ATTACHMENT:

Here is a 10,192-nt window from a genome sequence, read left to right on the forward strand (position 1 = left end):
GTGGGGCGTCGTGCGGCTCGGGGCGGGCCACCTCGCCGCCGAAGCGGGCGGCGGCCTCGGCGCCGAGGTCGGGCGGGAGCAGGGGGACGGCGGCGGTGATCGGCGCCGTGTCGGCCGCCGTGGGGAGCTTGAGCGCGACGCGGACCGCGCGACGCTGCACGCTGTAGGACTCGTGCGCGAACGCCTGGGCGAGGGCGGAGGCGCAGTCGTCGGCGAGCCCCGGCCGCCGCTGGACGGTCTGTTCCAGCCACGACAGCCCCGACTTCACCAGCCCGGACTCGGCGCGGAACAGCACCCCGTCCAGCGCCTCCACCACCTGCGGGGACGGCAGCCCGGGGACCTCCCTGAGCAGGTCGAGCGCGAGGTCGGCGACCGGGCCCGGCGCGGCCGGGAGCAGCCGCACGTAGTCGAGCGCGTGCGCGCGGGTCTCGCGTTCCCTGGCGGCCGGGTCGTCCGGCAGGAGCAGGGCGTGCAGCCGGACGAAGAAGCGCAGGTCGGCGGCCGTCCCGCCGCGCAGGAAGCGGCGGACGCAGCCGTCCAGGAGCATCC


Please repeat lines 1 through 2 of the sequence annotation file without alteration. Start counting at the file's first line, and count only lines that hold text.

Here is a 10,192-nt window from a genome sequence, read left to right on the forward strand (position 1 = left end):
GTGGGGCGTCGTGCGGCTCGGGGCGGGCCACCTCGCCGCCGAAGCGGGCGGCGGCCTCGGCGCCGAGGTCGGGCGGGAGCAGGGGGACGGCGGCGGTGATCGGCGCCGTGTCGGCCGCCGTGGGGAGCTTGAGCGCGACGCGGACCGCGCGACGCTGCACGCTGTAGGACTCGTGCGCGAACGCCTGGGCGAGGGCGGAGGCGCAGTCGTCGGCGAGCCCCGGCCGCCGCTGGACGGTCTGTTCCAGCCACGACAGCCCCGACTTCACCAGCCCGGACTCGGCGCGGAACAGCACCCCGTCCAGCGCCTCCACCACCTGCGGGGACGGCAGCCCGGGGACCTCCCTGAGCAGGTCGAGCGCGAGGTCGGCGACCGGGCCCGGCGCGGCCGGGAGCAGCCGCACGTAGTCGAGCGCGTGCGCGCGGGTCTCGCGTTCCCTGGCGGCCGGGTCGTCCGGCAGGAGCAGGGCGTGCAGCCGGACGAAGAAGCGCAGGTCGGCGGCCGTCCCGCCGCGCAGGAAGCGGCGGACGCAGCCGTCCAGGAGCATCC